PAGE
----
Families of Germanwings crash victims offered ‚inadequate‘ compensation: lawyer


Global News

BERLIN – A lawyer for relatives of people killed in the Germanwings crash in March says parent company Lufthansa has made a compensation offer.

Elmar Giemulla said in an emailed statement Tuesday that the company is offering 25,000 euros ($27,740) in compensation per passenger, plus payments of 10,000 euros each to immediate relatives. He described that as „completely inadequate.“

READ MORE: Prosecutor says Germanwings co-pilot feared going blind, sought doctors’ help

Prosecutors believe the Airbus A320 was intentionally crashed into a French mountain by co-pilot Andreas Lubitz on March 24, killing all 150 people on board Flight 9525 from Barcelona to Duesseldorf.

Immediately after the crash, Lufthansa offered aid of up to 50,000 euros ($56,000) per passenger to their relatives, independent of any eventual compensation payments.

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Nomads and Neoliberal Society


WebInvestigator.KK.org - by F. Kaskais

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Can the nomadic lifestyle resist neoliberal consumer values, or merely extend them?

by Marcel Theroux | Screenwriter, broadcaster and award-winning novelist

Do you think that the nomad is an occidental myth invented by Romantic philosophers?

I think we have to be a bit careful because people mean different things when they use the word „nomad”. It’s come to mean something like „rootless wanderer“, with connotations of freedom and rebellion and living outside society.

But to an anthropologist, or a historian, nomadism describes a particular way of life: the way of life of people who have no settled home. Historically, nomads moved around to follow migrating animals, or because they lived in areas where the soil was too poor to support settled agriculture.

In northern Siberia, for instance, the Even people were nomads right into the 20th century. They followed herds of migrating reindeer which provided them with their food supply…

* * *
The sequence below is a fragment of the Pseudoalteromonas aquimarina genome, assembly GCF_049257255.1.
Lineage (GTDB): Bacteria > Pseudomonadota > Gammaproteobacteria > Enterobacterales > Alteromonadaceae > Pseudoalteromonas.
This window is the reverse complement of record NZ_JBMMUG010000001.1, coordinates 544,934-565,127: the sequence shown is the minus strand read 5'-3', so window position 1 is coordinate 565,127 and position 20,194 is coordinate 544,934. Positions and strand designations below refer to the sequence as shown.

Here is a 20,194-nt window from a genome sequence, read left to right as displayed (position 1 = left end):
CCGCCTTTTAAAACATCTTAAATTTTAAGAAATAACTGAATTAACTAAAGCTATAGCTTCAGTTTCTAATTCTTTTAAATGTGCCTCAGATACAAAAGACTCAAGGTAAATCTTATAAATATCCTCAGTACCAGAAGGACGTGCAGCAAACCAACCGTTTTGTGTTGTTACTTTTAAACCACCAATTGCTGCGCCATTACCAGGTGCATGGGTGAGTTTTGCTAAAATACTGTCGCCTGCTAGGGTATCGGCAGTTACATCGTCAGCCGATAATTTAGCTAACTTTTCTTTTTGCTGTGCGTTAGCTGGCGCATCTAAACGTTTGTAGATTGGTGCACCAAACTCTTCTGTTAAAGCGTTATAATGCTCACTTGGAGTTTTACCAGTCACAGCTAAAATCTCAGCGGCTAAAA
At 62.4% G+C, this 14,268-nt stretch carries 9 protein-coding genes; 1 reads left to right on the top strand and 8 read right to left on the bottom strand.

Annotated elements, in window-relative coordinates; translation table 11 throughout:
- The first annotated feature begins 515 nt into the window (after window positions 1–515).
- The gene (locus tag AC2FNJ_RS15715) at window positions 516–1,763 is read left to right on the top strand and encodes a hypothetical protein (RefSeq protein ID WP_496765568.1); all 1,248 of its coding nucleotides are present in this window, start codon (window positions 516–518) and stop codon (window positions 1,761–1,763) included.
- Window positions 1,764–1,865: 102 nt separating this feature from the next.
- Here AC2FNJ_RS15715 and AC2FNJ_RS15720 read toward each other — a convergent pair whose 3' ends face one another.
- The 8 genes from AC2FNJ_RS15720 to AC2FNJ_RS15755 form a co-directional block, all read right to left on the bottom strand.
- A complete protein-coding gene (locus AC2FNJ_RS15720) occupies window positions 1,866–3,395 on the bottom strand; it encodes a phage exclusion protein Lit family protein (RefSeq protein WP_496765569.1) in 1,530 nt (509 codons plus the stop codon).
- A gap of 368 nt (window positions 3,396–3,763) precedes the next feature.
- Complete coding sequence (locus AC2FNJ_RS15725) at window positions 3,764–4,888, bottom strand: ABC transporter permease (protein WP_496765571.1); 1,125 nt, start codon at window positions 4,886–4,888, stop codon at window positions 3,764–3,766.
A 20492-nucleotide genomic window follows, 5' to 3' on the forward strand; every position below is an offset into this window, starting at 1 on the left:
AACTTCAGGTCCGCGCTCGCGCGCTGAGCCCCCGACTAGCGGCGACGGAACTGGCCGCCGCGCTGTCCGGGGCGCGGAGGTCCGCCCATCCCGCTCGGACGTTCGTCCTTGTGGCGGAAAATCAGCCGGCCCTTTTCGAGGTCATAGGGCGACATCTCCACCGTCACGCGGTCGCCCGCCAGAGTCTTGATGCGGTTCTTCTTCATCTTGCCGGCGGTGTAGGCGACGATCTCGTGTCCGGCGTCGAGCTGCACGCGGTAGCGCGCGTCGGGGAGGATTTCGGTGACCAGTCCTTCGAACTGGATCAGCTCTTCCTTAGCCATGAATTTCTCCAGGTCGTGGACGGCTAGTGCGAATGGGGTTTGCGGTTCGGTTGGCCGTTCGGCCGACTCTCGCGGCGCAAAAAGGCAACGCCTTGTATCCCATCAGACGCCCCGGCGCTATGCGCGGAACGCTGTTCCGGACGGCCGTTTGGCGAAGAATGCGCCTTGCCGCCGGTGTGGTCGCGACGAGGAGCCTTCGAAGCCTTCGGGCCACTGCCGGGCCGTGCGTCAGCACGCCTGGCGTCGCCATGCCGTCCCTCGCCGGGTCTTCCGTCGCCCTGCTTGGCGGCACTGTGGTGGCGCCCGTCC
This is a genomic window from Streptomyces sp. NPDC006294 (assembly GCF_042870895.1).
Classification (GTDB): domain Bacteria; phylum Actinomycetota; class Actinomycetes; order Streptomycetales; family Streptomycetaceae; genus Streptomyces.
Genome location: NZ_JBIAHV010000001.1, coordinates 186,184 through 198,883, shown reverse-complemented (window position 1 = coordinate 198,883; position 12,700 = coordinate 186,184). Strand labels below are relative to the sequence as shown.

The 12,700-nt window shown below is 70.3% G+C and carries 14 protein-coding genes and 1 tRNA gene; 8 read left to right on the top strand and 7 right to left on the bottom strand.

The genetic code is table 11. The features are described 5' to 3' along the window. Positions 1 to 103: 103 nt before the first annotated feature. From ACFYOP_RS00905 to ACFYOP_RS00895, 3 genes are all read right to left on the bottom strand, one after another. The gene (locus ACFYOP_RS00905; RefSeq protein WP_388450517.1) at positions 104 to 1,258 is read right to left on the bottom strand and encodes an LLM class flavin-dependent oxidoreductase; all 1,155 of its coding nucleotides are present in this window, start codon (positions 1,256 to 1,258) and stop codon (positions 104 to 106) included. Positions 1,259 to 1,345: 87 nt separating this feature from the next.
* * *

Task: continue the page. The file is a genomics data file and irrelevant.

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EU chief says he feels ‘betrayed’ as he urges Greece not to ‚commit suicide‘ with vote


Financial Post

BRUSSELS — EU chief executive Jean-Claude Juncker urged Greeks on Monday to back a cash-for-reform package rejected by their government, saying a ‘no’ vote in Sunday’s referendum would mean Greece was turning its back on the European Union.

[np_storybar title=“Five ways that this mess in Greece could shake out“ link=“http://business.financialpost.com/news/economy/five-scenarios-for-greece-in-the-coming-days“]
Greece has never been this close to default and markets are panicking. But what exactly is the country’s fate? Here’s a look at how the scenarios could play out and what it means for the world
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Following a breakdown of talks between Athens and its creditors, Juncker delivered a withering criticism of the Greek government which called the referendum and which advised Greeks to vote against creditor proposals.

He said he feels „betrayed“ by the „egotism“ shown by Greece in failed debt talks.

“The whole planet would consider a Greek ‘no’ to the question posed… as meaning that Greece…

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